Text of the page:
Pejman Yousefzadeh, offers words of praise for the defeated GOP Senator:
Let it be conceded–as though it has to be–that Dick Lugar never had any particular right to be re-nominated to another term in the United States Senate by Indiana’s Republican voters. Let it also be conceded–as though it has to be–that Richard Mourdock had every right to run against him, and won fair and square. He simply ran the better campaign, and 2012 simply wasn’t Dick Lugar’s year.
That doesn’t necessarily mean that I was ever in favor of targeting Lugar for defeat. In fact, quite the contrary; I had hoped that he would be able to prevail over Mourdock. Lugar is a highly experienced senator in the best sense of the term. He is a responsible and thoughtful legislator, he understands that in order to get things done in Congress–and yes, sometimes one ought to want to get things done in Congress–one has to be prepared to deal with the other side of the aisle, and he has tremendous expertise when it comes to foreign affairs, and national security.
He wasn’t the most conservative senator around, but he was no liberal, and could scarcely be called a moderate. Ronald Reagan used to say that the person who agreed with him 4 times out of 5 was an 80% friend, not a 20% enemy. Dick Lugar may not have reached 80%, but being a nearly 70% friend is not half bad, and is little cause for an insurrection.
Meanwhile Tom Van Dyke saw good riddance to man who consorted with Democrats:
Want to blame Republicans for spending like drunken Kennedys during the GWB era? Dick Lugar’s your man, what was wrong with the GOP, except he’s a “moderate,” so he gets a pass.
No longer, though. If the GOP is going to win elections, it’s going to win them fair and square with real Republicans, not fake ones.
Mebbe it was Sen. Lugar’s fronting for the execrable “Law of the Sea ” treaty that reduces the United Steezy into just another arm of the Euroweinie enviro-diplomatic complex. My jingoistic self is thoroughly appalled. I wouldn’t give you two cents for the rest of the world combined over the United States of America.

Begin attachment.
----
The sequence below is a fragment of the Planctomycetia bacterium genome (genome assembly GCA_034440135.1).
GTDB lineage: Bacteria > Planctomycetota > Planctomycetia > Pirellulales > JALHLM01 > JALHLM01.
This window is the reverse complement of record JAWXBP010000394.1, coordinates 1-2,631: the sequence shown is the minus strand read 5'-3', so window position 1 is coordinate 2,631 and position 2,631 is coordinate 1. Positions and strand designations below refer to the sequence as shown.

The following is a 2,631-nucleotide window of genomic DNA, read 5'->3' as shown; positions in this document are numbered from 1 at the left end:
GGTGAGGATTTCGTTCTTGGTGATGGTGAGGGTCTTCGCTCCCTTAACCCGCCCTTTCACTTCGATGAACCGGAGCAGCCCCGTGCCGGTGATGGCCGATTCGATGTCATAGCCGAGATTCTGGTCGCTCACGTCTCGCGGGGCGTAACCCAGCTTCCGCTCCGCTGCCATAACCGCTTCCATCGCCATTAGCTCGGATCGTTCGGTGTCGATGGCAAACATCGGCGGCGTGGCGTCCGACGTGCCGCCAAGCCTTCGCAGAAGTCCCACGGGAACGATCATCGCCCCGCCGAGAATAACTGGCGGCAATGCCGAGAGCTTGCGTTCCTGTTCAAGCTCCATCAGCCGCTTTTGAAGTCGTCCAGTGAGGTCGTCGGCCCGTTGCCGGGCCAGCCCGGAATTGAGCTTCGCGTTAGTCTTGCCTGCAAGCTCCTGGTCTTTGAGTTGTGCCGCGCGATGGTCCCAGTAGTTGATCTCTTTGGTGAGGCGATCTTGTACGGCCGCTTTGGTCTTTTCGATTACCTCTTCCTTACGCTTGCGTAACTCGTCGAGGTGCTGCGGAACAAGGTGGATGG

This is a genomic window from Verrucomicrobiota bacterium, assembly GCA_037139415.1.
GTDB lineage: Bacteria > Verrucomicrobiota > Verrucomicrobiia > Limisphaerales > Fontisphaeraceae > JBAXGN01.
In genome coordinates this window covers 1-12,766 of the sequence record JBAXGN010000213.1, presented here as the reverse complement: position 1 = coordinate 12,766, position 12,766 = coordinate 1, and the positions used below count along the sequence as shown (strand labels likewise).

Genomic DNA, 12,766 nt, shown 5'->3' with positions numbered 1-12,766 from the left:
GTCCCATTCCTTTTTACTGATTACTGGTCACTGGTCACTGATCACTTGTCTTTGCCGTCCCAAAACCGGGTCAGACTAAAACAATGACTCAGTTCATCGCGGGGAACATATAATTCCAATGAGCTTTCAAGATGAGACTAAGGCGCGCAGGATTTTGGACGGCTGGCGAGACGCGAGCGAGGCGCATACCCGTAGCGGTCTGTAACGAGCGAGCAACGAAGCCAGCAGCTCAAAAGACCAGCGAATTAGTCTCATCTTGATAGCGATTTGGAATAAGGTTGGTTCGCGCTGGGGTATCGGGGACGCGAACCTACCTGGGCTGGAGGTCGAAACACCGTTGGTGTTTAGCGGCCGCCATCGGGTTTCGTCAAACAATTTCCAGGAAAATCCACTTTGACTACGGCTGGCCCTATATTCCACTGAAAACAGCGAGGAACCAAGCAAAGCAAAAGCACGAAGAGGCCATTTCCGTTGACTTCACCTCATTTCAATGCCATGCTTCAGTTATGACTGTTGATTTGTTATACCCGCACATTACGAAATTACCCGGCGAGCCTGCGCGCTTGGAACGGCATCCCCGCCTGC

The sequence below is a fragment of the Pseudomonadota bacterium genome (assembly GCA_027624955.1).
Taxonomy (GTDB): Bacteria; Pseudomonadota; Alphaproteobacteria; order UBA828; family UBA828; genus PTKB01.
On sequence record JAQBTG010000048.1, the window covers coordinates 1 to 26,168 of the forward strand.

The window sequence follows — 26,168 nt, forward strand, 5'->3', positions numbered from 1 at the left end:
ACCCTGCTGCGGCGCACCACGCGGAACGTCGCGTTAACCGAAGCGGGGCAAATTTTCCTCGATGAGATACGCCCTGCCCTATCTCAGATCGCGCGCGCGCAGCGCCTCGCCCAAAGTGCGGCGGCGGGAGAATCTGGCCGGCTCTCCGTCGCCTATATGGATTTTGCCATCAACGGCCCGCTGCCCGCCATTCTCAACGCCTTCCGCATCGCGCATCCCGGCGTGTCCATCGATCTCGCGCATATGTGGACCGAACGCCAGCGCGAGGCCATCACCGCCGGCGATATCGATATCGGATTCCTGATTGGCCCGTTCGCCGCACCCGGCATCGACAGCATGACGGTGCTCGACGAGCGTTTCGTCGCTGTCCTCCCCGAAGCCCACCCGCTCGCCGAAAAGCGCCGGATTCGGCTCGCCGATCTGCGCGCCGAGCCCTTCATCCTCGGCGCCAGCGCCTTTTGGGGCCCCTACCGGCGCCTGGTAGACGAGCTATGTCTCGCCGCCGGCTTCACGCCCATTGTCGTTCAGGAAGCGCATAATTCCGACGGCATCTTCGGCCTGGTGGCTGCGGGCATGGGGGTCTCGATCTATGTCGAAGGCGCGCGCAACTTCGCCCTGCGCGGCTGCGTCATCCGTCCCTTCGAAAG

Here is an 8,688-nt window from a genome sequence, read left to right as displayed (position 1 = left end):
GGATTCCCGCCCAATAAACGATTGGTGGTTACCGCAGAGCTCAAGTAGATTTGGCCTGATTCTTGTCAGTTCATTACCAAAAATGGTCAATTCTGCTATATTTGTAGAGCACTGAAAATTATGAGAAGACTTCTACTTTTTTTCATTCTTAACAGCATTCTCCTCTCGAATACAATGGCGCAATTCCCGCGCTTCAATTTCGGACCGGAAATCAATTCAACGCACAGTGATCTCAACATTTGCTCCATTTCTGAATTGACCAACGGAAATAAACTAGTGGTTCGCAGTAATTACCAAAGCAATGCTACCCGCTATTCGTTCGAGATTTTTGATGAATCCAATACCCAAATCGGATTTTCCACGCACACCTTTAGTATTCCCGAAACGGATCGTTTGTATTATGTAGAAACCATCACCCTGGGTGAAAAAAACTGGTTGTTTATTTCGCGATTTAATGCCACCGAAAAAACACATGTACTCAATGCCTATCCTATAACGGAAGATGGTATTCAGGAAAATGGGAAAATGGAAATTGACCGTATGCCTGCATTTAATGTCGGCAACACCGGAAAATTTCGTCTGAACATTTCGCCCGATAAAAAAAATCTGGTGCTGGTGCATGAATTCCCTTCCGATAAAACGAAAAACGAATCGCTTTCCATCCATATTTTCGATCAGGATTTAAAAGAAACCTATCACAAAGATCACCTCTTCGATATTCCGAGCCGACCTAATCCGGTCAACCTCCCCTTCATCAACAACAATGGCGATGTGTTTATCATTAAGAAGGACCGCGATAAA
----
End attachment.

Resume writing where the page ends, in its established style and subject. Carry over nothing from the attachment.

So call me pisher.
In any case, the 80-yr-old Sen. Lugar’s brand of Republicanism has had its day, where any “moderation” is a demerit on the GOP record and any guts are proof of the GOP’s “extremism.”
It’s not win-win mugwumpery, it’s a lose-lose Rockefeller Republicanism where the critics nail the GOP either way, coming or going.
If the GOP is to reform, and it must—it got no credit for GWB’s Democrat-lite “compassionate conservatism”—it’s to be as the adult alternative to Barack Obama’s “Audacity of Hope” and Dick Lugar’s Audacity of Professional Politicianism, where there’s little difference between Pin the Tail on the Donkey and Find the Elephant in the Room.
Myself, I would echo Pejman. While I think Lugar stayed way past his time, he represented a gentlemanly conservatism that was resolutely Republican, but willing to deal with the other side in order to get things done.
As for Van Dyke’s too-cute-by half post mocking Lugar; well, one wonders how much a real Republican you have to be to get his approval. Lugar was never really considered a Rockefeller Republican like many of the Northeastern Republicans, so his painting Lugar as one is a sign of how far the goal posts have moved in considering who is a Republican and who is not.
Richard Murdock may well make a good Senator, standing up for conservative values. But part of being a politician is to be able to govern as well. Will Murdock be able to work with Democrats when the need arises? We shall see.